2000 Daytona 250

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2000 Daytona 250
Race details
Race 1 of 24 in the 2000 NASCAR Craftsman Truck Series season
Track map of Daytona International Speedway showing mainly the speedway.
Track map of Daytona International Speedway showing mainly the speedway.
Date February 18, 2000; 15 years ago (2000-02-18)
Location Daytona International Speedway (Daytona Beach, Florida)
Course Permanent racing facility
2.5 mi (4.02336 km)
Distance 100 laps, 250 mi (402.336 km)
Weather Temperatures reaching up to 79 °F (26 °C); wind speeds approaching 20 miles per hour (32 km/h)[1]
Average speed 130.152 miles per hour (209.459 km/h)
Pole position
Driver Joe Ruttman Bobby Hamilton Racing
Most laps led
Driver Mike Wallace Ultra Motorsports
Laps 59
No. 2
Mike Wallace
Ultra Motorsports
Television in the United States
Network ESPN
Announcers Marty Reid
Benny Parsons
Ray Evernham

The 2000 Daytona 250 was a NASCAR Craftsman Truck Series race held at Daytona International Speedway on February 18, 2000. The inaugural running of the event, Joe Ruttman won the pole, while Mike Wallace won the race, the third win of his Truck Series career.

A quarter of this race was held under the caution flag. The average green flag was nearly 11 laps.[2]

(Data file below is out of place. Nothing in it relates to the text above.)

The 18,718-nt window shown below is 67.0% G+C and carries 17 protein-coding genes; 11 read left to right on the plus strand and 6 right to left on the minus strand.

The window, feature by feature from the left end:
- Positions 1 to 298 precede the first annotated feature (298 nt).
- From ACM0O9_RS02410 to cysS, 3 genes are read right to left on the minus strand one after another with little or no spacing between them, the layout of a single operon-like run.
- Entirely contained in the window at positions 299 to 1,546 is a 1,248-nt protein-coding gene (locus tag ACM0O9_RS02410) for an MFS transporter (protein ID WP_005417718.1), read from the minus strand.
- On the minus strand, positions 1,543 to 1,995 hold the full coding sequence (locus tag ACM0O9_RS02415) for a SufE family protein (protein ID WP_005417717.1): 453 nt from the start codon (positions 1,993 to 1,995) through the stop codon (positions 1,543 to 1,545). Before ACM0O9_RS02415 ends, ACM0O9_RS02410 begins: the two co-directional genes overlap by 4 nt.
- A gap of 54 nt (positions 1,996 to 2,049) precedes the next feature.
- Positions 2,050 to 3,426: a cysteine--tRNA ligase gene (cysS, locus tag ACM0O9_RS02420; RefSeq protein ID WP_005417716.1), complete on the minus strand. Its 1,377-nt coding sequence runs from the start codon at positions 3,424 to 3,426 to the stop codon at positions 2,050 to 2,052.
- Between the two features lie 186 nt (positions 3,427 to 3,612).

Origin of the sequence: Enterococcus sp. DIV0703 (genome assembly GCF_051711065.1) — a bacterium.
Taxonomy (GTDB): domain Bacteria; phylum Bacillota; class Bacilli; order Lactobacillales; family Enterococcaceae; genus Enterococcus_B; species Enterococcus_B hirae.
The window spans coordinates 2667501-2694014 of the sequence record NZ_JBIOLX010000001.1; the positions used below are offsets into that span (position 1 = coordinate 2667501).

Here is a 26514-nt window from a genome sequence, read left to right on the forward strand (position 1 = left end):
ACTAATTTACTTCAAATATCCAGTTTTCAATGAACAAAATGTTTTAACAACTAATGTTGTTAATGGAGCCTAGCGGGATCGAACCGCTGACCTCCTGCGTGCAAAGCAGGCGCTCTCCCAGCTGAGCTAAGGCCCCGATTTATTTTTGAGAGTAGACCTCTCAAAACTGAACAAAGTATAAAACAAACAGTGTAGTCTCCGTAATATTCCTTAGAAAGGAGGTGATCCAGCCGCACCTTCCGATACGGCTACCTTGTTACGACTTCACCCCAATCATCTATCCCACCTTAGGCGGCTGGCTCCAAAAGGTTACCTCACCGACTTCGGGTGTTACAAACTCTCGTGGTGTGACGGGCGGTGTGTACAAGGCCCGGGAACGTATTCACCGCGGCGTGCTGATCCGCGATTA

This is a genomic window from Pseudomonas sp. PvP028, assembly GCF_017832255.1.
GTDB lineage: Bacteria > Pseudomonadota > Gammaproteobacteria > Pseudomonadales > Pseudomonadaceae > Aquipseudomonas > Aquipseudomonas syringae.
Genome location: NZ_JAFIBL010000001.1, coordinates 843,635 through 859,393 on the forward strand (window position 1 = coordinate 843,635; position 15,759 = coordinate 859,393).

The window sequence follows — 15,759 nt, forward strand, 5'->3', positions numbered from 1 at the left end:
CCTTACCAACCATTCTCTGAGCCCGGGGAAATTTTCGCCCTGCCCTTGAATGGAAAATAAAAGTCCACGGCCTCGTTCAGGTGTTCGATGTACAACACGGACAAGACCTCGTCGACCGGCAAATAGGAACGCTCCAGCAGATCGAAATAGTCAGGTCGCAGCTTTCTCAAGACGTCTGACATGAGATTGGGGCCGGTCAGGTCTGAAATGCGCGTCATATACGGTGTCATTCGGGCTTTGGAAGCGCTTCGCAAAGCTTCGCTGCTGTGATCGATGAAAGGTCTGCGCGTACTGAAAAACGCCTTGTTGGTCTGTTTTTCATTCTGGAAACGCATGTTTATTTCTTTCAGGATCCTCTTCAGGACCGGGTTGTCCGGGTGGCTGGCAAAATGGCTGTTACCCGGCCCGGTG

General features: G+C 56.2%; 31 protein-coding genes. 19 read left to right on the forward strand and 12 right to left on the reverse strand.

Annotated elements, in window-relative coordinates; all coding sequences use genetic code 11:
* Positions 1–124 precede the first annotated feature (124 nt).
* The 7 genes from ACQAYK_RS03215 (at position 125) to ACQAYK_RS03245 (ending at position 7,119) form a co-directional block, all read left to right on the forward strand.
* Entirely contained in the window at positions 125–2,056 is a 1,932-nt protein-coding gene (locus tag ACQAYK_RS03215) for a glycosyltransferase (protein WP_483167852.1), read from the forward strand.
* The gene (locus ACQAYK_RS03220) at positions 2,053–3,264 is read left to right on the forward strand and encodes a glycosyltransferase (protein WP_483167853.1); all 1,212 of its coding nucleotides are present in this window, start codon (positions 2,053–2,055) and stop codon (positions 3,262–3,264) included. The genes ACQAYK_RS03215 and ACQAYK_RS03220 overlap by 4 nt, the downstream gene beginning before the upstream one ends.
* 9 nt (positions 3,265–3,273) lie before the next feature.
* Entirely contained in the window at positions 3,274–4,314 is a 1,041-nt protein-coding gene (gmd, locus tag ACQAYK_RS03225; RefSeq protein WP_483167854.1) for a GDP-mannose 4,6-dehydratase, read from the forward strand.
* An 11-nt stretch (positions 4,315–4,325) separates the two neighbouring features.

Race summary[edit]


Joe Ruttman driving the #18 for Bobby Hamilton Racing was on the pole. He would lead the field to the Green Flag, and led the first lap before Lyndon Amick briefly took the lead for two laps. The lead would then switch between Marty Houston, Mike Wallace, and Bobby Hamilton before the first caution came out for an accident in Turn 2. Geoff Bodine spun after geting bumped by Lyndon Amick. Defending Truck champion Jack Sprague, Steve Grissom, Rick Crawford, and Bryan Reffner were involved. The race restarted, and the lead was taken by a couple more drivers before the caution came out again when Mike Cope had a tire go down and he spun in turn 4. On the restart, Terry Cook was the leader, but Houston, Wallace, and Hamilton again swapped the lead. Mike Wallace had a tire go flat and had to come to pit road. That same lap, Kurt Busch got into Bobby Hamilton, spinning him, collecting Joe Ruttman, Randy Renfrow, Randy Tolsma, and Marty Houston crashed in the tri-oval. Renfrow almost flipped over. Mike Wallace managed to stay on the lead lap. The race restarted once more on Lap 43, and went green until lap 50 when Jimmy Kitchens spun on the Backstretch. Most of the leaders made pit stops, except for Rob Morgan, who stayed out.